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Why was a uranium-type bomb used on Hiroshima and a plutonium-type bomb on Nagasaki?

Two types were developed at the same time

The two bombs dropped on Hiroshima and Nagasaki are often referred to by their nicknames, "Little Boy" and "Fat Man." Photographs of these bombs show that the shapes of the two bombs were different: the Hiroshima bomb was thin while the Nagasaki bomb was plump.

Different nuclear materials

This difference in shape is due to the difference in the structure of these two bombs. Hiromi Hasai, Professor Emeritus of Hiroshima University, who has been involved in nuclear physics research for many years, offered the following explanation.

In the Hiroshima-type bomb, the uranium needed for nuclear fission is divided into two portions and placed at both ends of a long, narrow pipe. An explosive charge forces one part of this uranium to collide with the other, creating a chain of nuclear fission which generates enormous energy.

The Nagasaki-type bomb, though, places the plutonium at the bomb's center and surrounds it with explosives. These explosives exert pressure on the plutonium from all directions and this implosion generates the nuclear fission.

But why did the United States make two different types of atomic bombs at that time? Masakatsu Yamazaki, 63, Professor at Tokyo Institute of Technology and Shizue Hinogawa, 59, Professor at Takushoku University, co-authors of the book, "How the Atomic Bomb Was Developed," clarified the background.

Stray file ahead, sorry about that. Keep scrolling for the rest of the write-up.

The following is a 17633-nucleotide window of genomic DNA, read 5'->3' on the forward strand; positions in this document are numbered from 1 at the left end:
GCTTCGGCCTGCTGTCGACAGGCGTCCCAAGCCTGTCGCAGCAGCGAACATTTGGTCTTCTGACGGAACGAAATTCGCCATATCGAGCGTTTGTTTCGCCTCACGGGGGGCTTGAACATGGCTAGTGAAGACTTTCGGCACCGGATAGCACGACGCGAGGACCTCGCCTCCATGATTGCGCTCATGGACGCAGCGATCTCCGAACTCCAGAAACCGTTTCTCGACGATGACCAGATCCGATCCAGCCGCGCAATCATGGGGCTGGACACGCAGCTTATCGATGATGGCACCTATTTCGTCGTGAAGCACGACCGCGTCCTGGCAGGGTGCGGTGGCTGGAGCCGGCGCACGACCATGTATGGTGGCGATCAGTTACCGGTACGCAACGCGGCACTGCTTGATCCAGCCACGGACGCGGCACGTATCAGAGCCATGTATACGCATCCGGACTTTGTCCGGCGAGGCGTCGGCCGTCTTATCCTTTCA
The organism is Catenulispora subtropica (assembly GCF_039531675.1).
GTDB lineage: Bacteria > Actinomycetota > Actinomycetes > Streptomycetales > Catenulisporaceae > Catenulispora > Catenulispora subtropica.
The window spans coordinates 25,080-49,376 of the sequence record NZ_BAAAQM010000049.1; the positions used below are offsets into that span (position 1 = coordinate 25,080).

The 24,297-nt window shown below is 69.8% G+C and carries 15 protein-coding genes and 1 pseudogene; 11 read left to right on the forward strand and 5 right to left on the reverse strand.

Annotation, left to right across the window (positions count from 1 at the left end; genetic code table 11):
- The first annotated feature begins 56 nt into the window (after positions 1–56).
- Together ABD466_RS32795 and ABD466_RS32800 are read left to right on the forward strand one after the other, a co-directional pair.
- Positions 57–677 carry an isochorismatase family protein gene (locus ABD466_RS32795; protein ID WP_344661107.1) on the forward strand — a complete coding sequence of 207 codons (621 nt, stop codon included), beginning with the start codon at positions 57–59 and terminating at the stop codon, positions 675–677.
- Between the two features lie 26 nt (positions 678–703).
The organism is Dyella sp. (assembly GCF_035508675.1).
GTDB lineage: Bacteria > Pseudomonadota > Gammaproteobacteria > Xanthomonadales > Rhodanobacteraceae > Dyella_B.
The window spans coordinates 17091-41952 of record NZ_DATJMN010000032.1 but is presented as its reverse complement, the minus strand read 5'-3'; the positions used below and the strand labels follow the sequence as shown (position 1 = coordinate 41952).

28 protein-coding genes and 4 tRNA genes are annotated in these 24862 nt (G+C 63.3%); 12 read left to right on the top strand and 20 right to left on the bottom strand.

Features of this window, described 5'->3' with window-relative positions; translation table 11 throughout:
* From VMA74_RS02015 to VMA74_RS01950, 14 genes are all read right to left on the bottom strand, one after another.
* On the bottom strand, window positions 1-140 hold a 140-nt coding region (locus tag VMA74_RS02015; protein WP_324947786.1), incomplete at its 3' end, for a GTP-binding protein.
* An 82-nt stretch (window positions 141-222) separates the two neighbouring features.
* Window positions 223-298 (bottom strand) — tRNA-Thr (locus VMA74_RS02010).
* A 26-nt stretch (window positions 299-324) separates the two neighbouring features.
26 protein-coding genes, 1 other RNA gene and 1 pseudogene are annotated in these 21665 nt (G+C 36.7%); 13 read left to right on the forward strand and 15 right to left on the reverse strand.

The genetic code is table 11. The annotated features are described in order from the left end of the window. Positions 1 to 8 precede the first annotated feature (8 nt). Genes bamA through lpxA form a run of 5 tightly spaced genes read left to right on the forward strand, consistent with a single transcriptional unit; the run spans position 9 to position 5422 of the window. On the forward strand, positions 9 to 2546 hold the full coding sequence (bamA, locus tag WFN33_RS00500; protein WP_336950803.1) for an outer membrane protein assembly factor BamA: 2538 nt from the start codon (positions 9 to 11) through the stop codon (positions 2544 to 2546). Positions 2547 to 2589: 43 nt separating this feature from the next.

The Nuclear Age began in 1938 when a German physicist discovered the phenomenon of nuclear fission. The news of this important discovery then quickly had a powerful impact on scientists all over the world.

However, this led to the idea of producing a bomb of mass destruction by exploiting the power of nuclear fission. At the time, people sensed that war might break out and so new weapons were being developed, particularly in England, which first imagined the atomic bomb.

In 1941, President Roosevelt of the United States learned of England's idea and charged a team of scientists with the task of creating the bomb. At that point, it was assumed that the bombs would contain uranium; although scientists felt plutonium was a viable material, too, its use was more technically advanced.

U.S. intensifies its efforts

In 1942, the U.S. government intensified its efforts on the "Manhattan Project" in order to produce the world's first atomic bomb. By this time, they had solved the technical challenges of using plutonium, too, and so the project now aimed to develop both types of bombs. In fact, the emphasis of their work shifted more towards developing the plutonium-type bomb.

For the uranium-type bomb, Uranium 235 is needed and substantial quantities of this naturally-occurring element are difficult to obtain. However, a large amount of plutonium can be readily produced by using a nuclear reactor. Consequently, by July 1945, America had completed three atomic bombs, two with plutonium and one with uranium.

Professor Hasai, an A-bomb survivor himself, added, "The scientist is naturally drawn to research that can advance new discoveries. And the military man, if he has a new weapon, will invariably use it. But such research, designed to destroy human beings, must not be pursued again." (Miho Kuwajima, staff writer)